The Act further establishes the situations in which a real ID (and not any other form of identification) would be required. These include:
- Access to certain federal facilities
- Access to all nuclear power plants
- Boarding a federally regulated commercial aircraft
In December 2013, the DHS announced that the enforcement of the Real ID Act would be carried out in phases. This mode of implementation was designed to ensure that the law was enforced fairly and responsibly.
To date, half of all the states have met the minimum standards provided by the Act. The deadline for compliance has been set for May 3, 2023. This means that any adult aged 18 years or older flying to anywhere within the US borders, accessing a federal building, or entering a military base needs a real ID before they can do so.
Real ID Requirements
To apply for a Real ID, here’s a list of the things you need:
- Proof of identity that displays your date of birth; proof of US citizenship or a government-issued document showing lawful status
- Name change documents (if applicable) such as a marriage certificate if the name on your identity document is different from your current name
- Social security number (SSN) as displayed on your social security card, W-2 Form, SSA-1099 Form, Non-SSA-1099 Form, pay stub, or a printed deposit slip displaying your name and SSN
- Proof of residency by presenting two documents: a bank statement, canceled check, credit card statement, certified college/university or grade/high school transcript, deed/title or lease/rental agreement, etc., bearing your residential address.
- Written signature on a canceled check, standard driver’s license, credit/debit card from a major provider, or social security card
Enhanced Driver’s License vs Real ID – Which One Should You Get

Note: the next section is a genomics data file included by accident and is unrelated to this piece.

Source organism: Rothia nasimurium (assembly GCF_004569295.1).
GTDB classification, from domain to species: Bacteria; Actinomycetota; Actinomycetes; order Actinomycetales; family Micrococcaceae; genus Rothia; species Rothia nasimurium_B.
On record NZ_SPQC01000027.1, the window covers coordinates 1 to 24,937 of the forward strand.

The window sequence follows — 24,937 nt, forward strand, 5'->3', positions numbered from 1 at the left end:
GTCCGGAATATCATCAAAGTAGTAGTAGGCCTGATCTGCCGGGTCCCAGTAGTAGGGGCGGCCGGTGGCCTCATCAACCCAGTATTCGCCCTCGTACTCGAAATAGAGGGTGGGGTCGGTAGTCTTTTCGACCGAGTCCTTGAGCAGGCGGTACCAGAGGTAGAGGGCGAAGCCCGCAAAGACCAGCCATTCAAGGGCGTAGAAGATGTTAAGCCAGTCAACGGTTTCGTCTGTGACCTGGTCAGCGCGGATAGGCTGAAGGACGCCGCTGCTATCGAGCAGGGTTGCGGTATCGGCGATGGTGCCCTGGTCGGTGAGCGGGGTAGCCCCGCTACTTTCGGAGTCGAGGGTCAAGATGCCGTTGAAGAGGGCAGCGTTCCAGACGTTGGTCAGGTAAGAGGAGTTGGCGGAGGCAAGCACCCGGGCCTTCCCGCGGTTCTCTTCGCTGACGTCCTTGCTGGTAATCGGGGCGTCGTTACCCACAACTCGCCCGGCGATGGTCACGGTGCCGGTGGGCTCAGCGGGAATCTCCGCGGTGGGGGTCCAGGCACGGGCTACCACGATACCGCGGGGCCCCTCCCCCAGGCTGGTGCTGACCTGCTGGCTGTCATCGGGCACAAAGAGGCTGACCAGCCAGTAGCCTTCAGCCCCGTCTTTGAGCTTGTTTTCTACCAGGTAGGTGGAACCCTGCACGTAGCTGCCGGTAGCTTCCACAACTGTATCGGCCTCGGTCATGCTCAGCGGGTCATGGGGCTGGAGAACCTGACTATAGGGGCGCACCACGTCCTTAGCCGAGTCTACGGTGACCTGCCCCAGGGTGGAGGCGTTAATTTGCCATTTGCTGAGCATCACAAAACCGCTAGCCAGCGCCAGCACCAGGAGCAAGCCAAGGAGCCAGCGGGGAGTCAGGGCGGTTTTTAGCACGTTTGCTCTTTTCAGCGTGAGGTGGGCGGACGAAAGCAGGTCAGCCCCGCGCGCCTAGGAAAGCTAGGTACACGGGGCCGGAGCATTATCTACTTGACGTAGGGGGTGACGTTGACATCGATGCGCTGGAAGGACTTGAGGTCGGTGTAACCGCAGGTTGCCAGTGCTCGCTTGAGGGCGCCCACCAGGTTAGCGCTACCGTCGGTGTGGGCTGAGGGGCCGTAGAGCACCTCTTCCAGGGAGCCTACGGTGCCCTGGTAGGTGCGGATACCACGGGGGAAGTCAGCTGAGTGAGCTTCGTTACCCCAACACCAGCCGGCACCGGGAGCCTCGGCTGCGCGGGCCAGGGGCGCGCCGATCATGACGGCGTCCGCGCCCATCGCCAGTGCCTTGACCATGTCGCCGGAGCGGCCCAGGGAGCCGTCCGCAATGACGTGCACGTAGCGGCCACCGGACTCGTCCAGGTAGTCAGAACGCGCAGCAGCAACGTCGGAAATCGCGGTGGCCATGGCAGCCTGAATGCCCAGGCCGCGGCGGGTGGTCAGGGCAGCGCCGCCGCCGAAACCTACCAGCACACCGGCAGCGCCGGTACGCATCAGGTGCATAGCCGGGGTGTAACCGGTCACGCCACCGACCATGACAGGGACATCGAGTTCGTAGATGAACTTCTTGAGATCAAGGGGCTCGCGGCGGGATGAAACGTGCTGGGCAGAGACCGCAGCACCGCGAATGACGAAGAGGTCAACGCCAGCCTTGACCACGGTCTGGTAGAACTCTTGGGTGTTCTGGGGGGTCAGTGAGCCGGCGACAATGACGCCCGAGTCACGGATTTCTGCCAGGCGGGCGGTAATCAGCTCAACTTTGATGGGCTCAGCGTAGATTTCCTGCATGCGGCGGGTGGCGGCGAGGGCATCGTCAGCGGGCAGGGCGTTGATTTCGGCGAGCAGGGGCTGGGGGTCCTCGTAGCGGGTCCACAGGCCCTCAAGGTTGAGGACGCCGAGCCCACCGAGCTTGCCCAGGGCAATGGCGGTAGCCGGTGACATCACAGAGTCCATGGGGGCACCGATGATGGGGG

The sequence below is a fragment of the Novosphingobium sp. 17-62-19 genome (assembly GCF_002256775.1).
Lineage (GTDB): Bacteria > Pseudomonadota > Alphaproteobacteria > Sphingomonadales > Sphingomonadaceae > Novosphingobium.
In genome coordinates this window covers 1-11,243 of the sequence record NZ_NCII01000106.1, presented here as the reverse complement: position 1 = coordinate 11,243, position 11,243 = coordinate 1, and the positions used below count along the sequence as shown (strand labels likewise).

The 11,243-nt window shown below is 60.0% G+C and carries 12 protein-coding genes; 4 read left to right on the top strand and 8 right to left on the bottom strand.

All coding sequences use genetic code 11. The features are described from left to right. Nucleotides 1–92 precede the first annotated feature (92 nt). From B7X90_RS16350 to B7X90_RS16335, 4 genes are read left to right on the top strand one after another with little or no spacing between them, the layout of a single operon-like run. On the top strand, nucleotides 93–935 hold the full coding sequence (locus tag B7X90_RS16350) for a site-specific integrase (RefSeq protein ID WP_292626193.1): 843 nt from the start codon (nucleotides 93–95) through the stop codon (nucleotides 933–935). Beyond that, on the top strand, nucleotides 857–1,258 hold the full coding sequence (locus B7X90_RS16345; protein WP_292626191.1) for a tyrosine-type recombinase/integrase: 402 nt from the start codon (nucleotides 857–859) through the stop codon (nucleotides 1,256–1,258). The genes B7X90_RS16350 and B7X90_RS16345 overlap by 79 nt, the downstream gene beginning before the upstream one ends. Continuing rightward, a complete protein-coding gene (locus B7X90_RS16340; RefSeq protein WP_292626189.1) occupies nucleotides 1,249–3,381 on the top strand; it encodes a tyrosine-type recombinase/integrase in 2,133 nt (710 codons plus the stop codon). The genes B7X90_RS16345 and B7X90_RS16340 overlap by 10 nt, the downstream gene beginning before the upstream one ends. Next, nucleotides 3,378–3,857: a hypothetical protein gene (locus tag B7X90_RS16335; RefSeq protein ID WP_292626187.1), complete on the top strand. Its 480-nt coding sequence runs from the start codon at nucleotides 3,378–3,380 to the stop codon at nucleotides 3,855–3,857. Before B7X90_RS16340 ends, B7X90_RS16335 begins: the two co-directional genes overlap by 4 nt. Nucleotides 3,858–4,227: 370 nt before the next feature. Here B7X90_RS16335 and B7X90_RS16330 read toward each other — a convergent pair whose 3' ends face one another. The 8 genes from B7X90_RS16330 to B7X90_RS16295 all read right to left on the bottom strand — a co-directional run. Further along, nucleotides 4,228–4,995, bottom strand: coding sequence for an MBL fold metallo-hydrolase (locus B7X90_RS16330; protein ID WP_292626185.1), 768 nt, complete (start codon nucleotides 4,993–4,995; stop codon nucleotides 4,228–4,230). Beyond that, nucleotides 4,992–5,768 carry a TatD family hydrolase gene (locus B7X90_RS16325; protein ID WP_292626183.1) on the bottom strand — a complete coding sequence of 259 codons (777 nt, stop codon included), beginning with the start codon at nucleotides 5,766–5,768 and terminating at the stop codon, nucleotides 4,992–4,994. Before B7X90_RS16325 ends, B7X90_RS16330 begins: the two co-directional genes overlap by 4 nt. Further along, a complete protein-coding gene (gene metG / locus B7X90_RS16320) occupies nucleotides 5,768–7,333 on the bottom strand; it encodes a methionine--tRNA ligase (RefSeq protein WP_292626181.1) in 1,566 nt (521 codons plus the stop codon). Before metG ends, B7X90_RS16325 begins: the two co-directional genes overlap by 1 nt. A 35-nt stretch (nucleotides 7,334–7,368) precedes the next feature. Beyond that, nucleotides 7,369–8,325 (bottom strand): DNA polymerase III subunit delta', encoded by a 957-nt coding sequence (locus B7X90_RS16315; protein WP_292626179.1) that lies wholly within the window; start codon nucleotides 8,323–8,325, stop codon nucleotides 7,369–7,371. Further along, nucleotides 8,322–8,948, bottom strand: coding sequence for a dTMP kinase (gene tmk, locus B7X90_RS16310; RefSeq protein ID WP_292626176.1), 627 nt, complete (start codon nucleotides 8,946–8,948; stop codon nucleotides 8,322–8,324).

Now that you know the difference between an EDL and a real ID, the question becomes – which one should you get? The answer to this question all boils down to your current lifestyle. How often do you travel for work or leisure? Are your travels primarily within the US, or are you mainly an international traveler?
A real ID will suffice for individuals who travel a lot within the US. On the other hand, international travelers may require enhanced driver’s licenses. An EDL and real ID can both be used to fly within the US and enter federal facilities.
The difference between the two documents comes in when re-entering the country through a land or sea port-of-entry. Only EDLs allow US citizens to cross into the country from the Mexico and Canadian borders, as well as from some countries in the Caribbean.
It is worth noting that EDLs are not available in every state. Currently, only five states in the country are issuing enhanced driver’s licenses, namely: Washington, Vermont, New York, Minnesota, and Michigan.
Do You Need an Enhanced License to Fly?
From May 3, 2023, US citizens will need an EDL or ID card, a passport or passport card, or any other form of accepted documentation to board domestic flights. Technically speaking, if you already have a valid Global Entry Card, US passport, federally-recognized tribal-issued ID, or a Department of Defense ID, you don’t need an enhanced license to fly.